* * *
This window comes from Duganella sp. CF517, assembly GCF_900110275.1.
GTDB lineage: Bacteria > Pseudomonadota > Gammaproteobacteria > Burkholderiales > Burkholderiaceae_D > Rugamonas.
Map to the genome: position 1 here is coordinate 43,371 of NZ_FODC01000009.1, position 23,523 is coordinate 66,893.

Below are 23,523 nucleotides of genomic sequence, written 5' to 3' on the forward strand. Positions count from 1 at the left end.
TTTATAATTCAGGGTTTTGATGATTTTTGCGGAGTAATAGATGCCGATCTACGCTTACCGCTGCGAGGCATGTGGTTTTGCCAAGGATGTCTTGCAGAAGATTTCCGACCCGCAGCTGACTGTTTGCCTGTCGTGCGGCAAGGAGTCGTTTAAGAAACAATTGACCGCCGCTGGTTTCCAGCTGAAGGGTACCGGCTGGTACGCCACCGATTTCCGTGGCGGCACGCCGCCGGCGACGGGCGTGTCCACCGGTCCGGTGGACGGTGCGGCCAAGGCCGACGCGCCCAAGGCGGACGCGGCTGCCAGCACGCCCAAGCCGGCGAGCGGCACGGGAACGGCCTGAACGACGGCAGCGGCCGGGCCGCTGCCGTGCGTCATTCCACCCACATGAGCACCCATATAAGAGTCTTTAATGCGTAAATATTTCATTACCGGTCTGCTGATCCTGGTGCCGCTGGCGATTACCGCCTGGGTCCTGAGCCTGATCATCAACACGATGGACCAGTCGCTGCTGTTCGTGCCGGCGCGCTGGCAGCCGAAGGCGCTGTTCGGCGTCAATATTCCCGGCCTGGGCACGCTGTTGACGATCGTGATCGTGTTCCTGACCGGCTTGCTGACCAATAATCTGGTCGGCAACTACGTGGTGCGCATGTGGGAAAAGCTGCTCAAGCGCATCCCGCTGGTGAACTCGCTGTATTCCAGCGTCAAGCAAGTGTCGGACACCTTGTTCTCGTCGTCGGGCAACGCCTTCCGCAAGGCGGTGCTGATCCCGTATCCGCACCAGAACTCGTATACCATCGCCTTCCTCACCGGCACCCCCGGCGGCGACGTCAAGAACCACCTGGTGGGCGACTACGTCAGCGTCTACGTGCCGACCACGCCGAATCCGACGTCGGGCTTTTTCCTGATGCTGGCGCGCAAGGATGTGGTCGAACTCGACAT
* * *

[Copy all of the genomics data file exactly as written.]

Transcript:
This window comes from Duganella sp. CF517, assembly GCF_900110275.1.
GTDB lineage: Bacteria > Pseudomonadota > Gammaproteobacteria > Burkholderiales > Burkholderiaceae_D > Rugamonas.
Map to the genome: position 1 here is coordinate 43,371 of NZ_FODC01000009.1, position 23,523 is coordinate 66,893.

Below are 23,523 nucleotides of genomic sequence, written 5' to 3' on the forward strand. Positions count from 1 at the left end.
TTTATAATTCAGGGTTTTGATGATTTTTGCGGAGTAATAGATGCCGATCTACGCTTACCGCTGCGAGGCATGTGGTTTTGCCAAGGATGTCTTGCAGAAGATTTCCGACCCGCAGCTGACTGTTTGCCTGTCGTGCGGCAAGGAGTCGTTTAAGAAACAATTGACCGCCGCTGGTTTCCAGCTGAAGGGTACCGGCTGGTACGCCACCGATTTCCGTGGCGGCACGCCGCCGGCGACGGGCGTGTCCACCGGTCCGGTGGACGGTGCGGCCAAGGCCGACGCGCCCAAGGCGGACGCGGCTGCCAGCACGCCCAAGCCGGCGAGCGGCACGGGAACGGCCTGAACGACGGCAGCGGCCGGGCCGCTGCCGTGCGTCATTCCACCCACATGAGCACCCATATAAGAGTCTTTAATGCGTAAATATTTCATTACCGGTCTGCTGATCCTGGTGCCGCTGGCGATTACCGCCTGGGTCCTGAGCCTGATCATCAACACGATGGACCAGTCGCTGCTGTTCGTGCCGGCGCGCTGGCAGCCGAAGGCGCTGTTCGGCGTCAATATTCCCGGCCTGGGCACGCTGTTGACGATCGTGATCGTGTTCCTGACCGGCTTGCTGACCAATAATCTGGTCGGCAACTACGTGGTGCGCATGTGGGAAAAGCTGCTCAAGCGCATCCCGCTGGTGAACTCGCTGTATTCCAGCGTCAAGCAAGTGTCGGACACCTTGTTCTCGTCGTCGGGCAACGCCTTCCGCAAGGCGGTGCTGATCCCGTATCCGCACCAGAACTCGTATACCATCGCCTTCCTCACCGGCACCCCCGGCGGCGACGTCAAGAACCACCTGGTGGGCGACTACGTCAGCGTCTACGTGCCGACCACGCCGAATCCGACGTCGGGCTTTTTCCTGATGCTGGCGCGCAAGGATGTGGTCGAACTCGACAT